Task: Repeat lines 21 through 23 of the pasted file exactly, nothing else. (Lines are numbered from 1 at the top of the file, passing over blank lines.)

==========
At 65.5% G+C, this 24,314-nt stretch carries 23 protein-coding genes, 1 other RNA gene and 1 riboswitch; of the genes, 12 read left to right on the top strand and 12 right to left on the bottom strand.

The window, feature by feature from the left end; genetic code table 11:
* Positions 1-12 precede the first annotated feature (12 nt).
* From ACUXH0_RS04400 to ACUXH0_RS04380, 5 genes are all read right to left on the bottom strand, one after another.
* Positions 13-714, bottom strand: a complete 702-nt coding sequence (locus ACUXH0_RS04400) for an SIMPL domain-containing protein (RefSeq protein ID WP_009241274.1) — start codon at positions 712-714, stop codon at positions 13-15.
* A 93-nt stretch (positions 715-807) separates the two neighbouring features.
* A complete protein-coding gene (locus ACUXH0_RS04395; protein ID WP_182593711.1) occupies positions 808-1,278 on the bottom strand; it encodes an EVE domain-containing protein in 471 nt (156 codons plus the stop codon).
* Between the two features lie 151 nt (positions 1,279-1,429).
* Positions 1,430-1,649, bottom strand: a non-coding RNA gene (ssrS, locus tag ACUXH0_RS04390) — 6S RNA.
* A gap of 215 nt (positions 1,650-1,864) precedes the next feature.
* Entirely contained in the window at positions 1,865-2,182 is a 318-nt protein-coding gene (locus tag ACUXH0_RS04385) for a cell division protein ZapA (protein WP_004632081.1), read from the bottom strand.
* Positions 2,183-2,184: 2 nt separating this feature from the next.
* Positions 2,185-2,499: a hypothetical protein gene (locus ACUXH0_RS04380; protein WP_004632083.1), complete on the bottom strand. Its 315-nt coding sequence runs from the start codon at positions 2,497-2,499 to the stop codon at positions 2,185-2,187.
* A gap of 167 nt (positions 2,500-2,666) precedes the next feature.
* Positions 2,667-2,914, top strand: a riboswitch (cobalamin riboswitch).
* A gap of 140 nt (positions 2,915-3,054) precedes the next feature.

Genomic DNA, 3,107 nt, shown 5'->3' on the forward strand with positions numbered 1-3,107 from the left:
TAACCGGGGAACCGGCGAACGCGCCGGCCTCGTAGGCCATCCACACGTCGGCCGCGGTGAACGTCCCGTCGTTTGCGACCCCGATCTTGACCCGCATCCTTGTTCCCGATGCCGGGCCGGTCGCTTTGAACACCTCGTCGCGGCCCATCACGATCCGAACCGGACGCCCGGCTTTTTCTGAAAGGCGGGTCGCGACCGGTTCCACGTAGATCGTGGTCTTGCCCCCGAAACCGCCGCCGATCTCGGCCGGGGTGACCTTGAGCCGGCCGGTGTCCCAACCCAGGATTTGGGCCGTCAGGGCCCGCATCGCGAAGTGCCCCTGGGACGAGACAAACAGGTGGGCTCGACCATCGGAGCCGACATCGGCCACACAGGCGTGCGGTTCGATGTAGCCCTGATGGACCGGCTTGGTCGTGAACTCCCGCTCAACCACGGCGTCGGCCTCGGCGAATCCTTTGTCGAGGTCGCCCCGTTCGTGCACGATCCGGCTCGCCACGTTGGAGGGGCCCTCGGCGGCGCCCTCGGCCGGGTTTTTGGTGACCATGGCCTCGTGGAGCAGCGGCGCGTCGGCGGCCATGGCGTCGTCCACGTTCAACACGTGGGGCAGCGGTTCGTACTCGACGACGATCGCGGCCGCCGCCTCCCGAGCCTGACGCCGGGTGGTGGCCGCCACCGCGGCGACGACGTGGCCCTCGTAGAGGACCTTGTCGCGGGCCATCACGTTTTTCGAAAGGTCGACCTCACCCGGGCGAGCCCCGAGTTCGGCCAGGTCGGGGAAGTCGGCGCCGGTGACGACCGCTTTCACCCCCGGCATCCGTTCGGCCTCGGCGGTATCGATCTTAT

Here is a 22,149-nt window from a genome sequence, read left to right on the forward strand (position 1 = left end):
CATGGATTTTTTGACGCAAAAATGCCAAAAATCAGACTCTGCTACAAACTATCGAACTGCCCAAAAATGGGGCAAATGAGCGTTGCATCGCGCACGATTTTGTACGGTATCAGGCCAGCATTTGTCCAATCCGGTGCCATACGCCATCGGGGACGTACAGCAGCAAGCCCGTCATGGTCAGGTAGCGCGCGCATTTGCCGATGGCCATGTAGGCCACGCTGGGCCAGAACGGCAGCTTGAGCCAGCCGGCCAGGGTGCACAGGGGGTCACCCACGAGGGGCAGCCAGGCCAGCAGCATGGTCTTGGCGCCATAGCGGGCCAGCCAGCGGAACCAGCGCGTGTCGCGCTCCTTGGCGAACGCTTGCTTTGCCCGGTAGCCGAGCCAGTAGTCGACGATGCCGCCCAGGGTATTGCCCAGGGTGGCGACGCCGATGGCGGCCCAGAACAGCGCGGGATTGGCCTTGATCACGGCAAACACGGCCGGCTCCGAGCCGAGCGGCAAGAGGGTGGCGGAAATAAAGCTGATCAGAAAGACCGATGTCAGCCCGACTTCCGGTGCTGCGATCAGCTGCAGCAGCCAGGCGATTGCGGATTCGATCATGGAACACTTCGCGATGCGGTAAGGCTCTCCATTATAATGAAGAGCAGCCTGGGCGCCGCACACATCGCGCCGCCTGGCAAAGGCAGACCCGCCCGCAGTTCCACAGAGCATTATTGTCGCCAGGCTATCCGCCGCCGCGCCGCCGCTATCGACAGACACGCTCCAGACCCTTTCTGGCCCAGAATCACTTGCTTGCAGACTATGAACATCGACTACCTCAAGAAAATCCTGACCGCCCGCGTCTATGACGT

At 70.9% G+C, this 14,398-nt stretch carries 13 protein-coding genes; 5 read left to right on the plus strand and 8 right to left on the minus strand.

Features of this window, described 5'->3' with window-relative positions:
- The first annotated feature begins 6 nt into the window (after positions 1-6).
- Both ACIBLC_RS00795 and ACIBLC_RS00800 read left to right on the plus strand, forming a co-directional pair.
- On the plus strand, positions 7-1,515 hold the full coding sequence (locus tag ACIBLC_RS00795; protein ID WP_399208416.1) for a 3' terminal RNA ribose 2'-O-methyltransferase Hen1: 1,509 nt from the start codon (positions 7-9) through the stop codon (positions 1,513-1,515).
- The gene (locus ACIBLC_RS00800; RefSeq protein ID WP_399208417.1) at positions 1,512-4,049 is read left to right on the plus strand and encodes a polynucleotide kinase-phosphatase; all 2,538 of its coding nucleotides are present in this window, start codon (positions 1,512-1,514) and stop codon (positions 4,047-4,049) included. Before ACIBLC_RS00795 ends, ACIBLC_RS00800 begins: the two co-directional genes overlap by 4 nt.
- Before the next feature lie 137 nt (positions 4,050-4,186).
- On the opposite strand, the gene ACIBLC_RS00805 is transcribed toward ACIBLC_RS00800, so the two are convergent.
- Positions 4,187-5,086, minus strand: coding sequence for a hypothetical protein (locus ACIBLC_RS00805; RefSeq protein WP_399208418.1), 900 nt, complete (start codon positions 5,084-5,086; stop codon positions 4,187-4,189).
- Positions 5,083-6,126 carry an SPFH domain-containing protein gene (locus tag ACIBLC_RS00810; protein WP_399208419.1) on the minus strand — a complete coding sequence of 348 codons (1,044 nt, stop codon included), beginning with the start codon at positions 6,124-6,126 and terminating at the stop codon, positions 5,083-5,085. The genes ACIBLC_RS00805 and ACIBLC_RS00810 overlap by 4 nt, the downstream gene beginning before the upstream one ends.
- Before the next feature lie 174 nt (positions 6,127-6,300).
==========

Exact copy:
At 70.9% G+C, this 14,398-nt stretch carries 13 protein-coding genes; 5 read left to right on the plus strand and 8 right to left on the minus strand.

Features of this window, described 5'->3' with window-relative positions:
- The first annotated feature begins 6 nt into the window (after positions 1-6).